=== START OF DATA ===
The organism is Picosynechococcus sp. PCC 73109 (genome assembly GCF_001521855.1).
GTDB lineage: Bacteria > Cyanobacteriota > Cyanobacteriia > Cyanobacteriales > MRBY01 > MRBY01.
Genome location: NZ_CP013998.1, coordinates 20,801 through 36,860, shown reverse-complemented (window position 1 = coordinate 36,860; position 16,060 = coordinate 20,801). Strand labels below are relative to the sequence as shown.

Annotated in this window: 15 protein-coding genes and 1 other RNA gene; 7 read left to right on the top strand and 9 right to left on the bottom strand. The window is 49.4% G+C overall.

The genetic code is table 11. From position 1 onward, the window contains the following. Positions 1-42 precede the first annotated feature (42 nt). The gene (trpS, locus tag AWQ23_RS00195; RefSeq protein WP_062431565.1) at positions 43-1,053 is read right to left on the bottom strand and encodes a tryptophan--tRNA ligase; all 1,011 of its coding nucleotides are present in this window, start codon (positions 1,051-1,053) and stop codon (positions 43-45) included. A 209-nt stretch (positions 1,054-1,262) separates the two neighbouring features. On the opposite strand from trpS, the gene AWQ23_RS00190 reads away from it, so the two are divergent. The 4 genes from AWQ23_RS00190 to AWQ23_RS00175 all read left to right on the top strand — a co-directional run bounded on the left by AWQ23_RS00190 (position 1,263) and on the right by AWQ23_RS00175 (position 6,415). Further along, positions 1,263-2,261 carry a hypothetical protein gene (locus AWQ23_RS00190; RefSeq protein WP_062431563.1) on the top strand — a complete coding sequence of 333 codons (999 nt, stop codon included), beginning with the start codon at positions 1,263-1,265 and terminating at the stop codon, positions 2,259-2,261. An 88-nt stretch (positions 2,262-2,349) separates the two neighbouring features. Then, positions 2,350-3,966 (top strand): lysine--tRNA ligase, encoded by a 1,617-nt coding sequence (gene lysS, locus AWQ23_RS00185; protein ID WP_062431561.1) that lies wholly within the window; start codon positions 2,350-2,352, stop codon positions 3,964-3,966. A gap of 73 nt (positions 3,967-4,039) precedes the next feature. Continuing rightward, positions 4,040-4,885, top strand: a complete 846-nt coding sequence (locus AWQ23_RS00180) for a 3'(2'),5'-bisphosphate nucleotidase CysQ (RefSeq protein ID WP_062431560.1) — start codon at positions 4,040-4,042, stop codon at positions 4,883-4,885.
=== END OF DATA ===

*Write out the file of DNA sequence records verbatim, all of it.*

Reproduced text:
The organism is Picosynechococcus sp. PCC 73109 (genome assembly GCF_001521855.1).
GTDB lineage: Bacteria > Cyanobacteriota > Cyanobacteriia > Cyanobacteriales > MRBY01 > MRBY01.
Genome location: NZ_CP013998.1, coordinates 20,801 through 36,860, shown reverse-complemented (window position 1 = coordinate 36,860; position 16,060 = coordinate 20,801). Strand labels below are relative to the sequence as shown.

Annotated in this window: 15 protein-coding genes and 1 other RNA gene; 7 read left to right on the top strand and 9 right to left on the bottom strand. The window is 49.4% G+C overall.

The genetic code is table 11. From position 1 onward, the window contains the following. Positions 1-42 precede the first annotated feature (42 nt). The gene (trpS, locus tag AWQ23_RS00195; RefSeq protein WP_062431565.1) at positions 43-1,053 is read right to left on the bottom strand and encodes a tryptophan--tRNA ligase; all 1,011 of its coding nucleotides are present in this window, start codon (positions 1,051-1,053) and stop codon (positions 43-45) included. A 209-nt stretch (positions 1,054-1,262) separates the two neighbouring features. On the opposite strand from trpS, the gene AWQ23_RS00190 reads away from it, so the two are divergent. The 4 genes from AWQ23_RS00190 to AWQ23_RS00175 all read left to right on the top strand — a co-directional run bounded on the left by AWQ23_RS00190 (position 1,263) and on the right by AWQ23_RS00175 (position 6,415). Further along, positions 1,263-2,261 carry a hypothetical protein gene (locus AWQ23_RS00190; RefSeq protein WP_062431563.1) on the top strand — a complete coding sequence of 333 codons (999 nt, stop codon included), beginning with the start codon at positions 1,263-1,265 and terminating at the stop codon, positions 2,259-2,261. An 88-nt stretch (positions 2,262-2,349) separates the two neighbouring features. Then, positions 2,350-3,966 (top strand): lysine--tRNA ligase, encoded by a 1,617-nt coding sequence (gene lysS, locus AWQ23_RS00185; protein ID WP_062431561.1) that lies wholly within the window; start codon positions 2,350-2,352, stop codon positions 3,964-3,966. A gap of 73 nt (positions 3,967-4,039) precedes the next feature. Continuing rightward, positions 4,040-4,885, top strand: a complete 846-nt coding sequence (locus AWQ23_RS00180) for a 3'(2'),5'-bisphosphate nucleotidase CysQ (RefSeq protein ID WP_062431560.1) — start codon at positions 4,040-4,042, stop codon at positions 4,883-4,885.